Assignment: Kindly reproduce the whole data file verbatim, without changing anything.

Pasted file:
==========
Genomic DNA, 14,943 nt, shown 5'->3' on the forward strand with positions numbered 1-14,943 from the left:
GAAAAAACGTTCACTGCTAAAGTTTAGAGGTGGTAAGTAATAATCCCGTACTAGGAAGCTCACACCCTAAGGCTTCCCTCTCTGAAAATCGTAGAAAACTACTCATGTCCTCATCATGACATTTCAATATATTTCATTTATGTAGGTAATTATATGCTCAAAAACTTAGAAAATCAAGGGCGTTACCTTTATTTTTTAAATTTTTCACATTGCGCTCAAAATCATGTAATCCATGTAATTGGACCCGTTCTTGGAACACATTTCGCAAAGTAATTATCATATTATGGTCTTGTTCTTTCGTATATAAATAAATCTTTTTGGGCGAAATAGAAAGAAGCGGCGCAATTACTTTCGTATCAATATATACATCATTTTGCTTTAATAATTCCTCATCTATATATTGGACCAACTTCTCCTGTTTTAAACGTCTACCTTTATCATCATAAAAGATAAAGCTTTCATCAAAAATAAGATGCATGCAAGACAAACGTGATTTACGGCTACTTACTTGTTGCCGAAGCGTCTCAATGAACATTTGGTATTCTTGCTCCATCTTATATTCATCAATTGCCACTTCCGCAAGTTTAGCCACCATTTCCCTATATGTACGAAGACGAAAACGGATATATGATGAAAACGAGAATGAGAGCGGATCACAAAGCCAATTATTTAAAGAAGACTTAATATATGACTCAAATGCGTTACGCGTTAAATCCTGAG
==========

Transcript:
Genomic DNA, 14,943 nt, shown 5'->3' on the forward strand with positions numbered 1-14,943 from the left:
GAAAAAACGTTCACTGCTAAAGTTTAGAGGTGGTAAGTAATAATCCCGTACTAGGAAGCTCACACCCTAAGGCTTCCCTCTCTGAAAATCGTAGAAAACTACTCATGTCCTCATCATGACATTTCAATATATTTCATTTATGTAGGTAATTATATGCTCAAAAACTTAGAAAATCAAGGGCGTTACCTTTATTTTTTAAATTTTTCACATTGCGCTCAAAATCATGTAATCCATGTAATTGGACCCGTTCTTGGAACACATTTCGCAAAGTAATTATCATATTATGGTCTTGTTCTTTCGTATATAAATAAATCTTTTTGGGCGAAATAGAAAGAAGCGGCGCAATTACTTTCGTATCAATATATACATCATTTTGCTTTAATAATTCCTCATCTATATATTGGACCAACTTCTCCTGTTTTAAACGTCTACCTTTATCATCATAAAAGATAAAGCTTTCATCAAAAATAAGATGCATGCAAGACAAACGTGATTTACGGCTACTTACTTGTTGCCGAAGCGTCTCAATGAACATTTGGTATTCTTGCTCCATCTTATATTCATCAATTGCCACTTCCGCAAGTTTAGCCACCATTTCCCTATATGTACGAAGACGAAAACGGATATATGATGAAAACGAGAATGAGAGCGGATCACAAAGCCAATTATTTAAAGAAGACTTAATATATGACTCAAATGCGTTACGCGTTAAATCCTGAG